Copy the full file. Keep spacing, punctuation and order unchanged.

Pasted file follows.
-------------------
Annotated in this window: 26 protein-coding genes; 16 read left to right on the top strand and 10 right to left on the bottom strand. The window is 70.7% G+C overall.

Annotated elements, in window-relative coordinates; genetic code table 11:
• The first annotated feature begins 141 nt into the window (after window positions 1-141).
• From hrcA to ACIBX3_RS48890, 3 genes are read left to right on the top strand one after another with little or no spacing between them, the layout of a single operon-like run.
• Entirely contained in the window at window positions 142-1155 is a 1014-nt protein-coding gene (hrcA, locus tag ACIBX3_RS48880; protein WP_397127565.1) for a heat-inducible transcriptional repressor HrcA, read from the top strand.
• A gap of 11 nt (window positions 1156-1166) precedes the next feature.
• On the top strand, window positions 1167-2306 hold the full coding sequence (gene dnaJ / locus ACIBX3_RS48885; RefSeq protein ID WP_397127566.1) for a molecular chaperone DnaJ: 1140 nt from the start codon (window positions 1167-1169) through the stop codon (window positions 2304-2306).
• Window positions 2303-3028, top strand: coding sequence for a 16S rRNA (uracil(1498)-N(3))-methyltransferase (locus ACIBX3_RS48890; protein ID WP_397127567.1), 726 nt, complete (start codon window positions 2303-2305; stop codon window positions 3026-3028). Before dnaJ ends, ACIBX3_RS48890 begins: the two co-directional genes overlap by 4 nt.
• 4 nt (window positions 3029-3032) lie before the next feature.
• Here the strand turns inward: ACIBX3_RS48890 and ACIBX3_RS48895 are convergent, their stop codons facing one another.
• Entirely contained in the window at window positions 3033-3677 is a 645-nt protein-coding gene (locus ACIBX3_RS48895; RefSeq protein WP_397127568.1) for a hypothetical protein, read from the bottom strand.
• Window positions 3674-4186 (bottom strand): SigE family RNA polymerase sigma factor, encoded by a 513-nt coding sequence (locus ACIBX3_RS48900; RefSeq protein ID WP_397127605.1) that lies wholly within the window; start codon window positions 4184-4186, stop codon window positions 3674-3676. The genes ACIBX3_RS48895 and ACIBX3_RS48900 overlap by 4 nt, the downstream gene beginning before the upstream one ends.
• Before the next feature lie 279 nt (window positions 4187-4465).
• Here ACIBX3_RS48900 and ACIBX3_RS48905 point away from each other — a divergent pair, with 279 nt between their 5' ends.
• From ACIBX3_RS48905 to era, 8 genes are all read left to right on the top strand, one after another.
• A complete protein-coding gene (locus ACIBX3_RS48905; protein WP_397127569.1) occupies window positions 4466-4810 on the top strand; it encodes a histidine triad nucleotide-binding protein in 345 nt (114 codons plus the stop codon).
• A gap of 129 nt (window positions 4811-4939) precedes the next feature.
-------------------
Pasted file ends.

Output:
Annotated in this window: 26 protein-coding genes; 16 read left to right on the top strand and 10 right to left on the bottom strand. The window is 70.7% G+C overall.

Annotated elements, in window-relative coordinates; genetic code table 11:
• The first annotated feature begins 141 nt into the window (after window positions 1-141).
• From hrcA to ACIBX3_RS48890, 3 genes are read left to right on the top strand one after another with little or no spacing between them, the layout of a single operon-like run.
• Entirely contained in the window at window positions 142-1155 is a 1014-nt protein-coding gene (hrcA, locus tag ACIBX3_RS48880; protein WP_397127565.1) for a heat-inducible transcriptional repressor HrcA, read from the top strand.
• A gap of 11 nt (window positions 1156-1166) precedes the next feature.
• On the top strand, window positions 1167-2306 hold the full coding sequence (gene dnaJ / locus ACIBX3_RS48885; RefSeq protein ID WP_397127566.1) for a molecular chaperone DnaJ: 1140 nt from the start codon (window positions 1167-1169) through the stop codon (window positions 2304-2306).
• Window positions 2303-3028, top strand: coding sequence for a 16S rRNA (uracil(1498)-N(3))-methyltransferase (locus ACIBX3_RS48890; protein ID WP_397127567.1), 726 nt, complete (start codon window positions 2303-2305; stop codon window positions 3026-3028). Before dnaJ ends, ACIBX3_RS48890 begins: the two co-directional genes overlap by 4 nt.
• 4 nt (window positions 3029-3032) lie before the next feature.
• Here the strand turns inward: ACIBX3_RS48890 and ACIBX3_RS48895 are convergent, their stop codons facing one another.
• Entirely contained in the window at window positions 3033-3677 is a 645-nt protein-coding gene (locus ACIBX3_RS48895; RefSeq protein WP_397127568.1) for a hypothetical protein, read from the bottom strand.
• Window positions 3674-4186 (bottom strand): SigE family RNA polymerase sigma factor, encoded by a 513-nt coding sequence (locus ACIBX3_RS48900; RefSeq protein ID WP_397127605.1) that lies wholly within the window; start codon window positions 4184-4186, stop codon window positions 3674-3676. The genes ACIBX3_RS48895 and ACIBX3_RS48900 overlap by 4 nt, the downstream gene beginning before the upstream one ends.
• Before the next feature lie 279 nt (window positions 4187-4465).
• Here ACIBX3_RS48900 and ACIBX3_RS48905 point away from each other — a divergent pair, with 279 nt between their 5' ends.
• From ACIBX3_RS48905 to era, 8 genes are all read left to right on the top strand, one after another.
• A complete protein-coding gene (locus ACIBX3_RS48905; protein WP_397127569.1) occupies window positions 4466-4810 on the top strand; it encodes a histidine triad nucleotide-binding protein in 345 nt (114 codons plus the stop codon).
• A gap of 129 nt (window positions 4811-4939) precedes the next feature.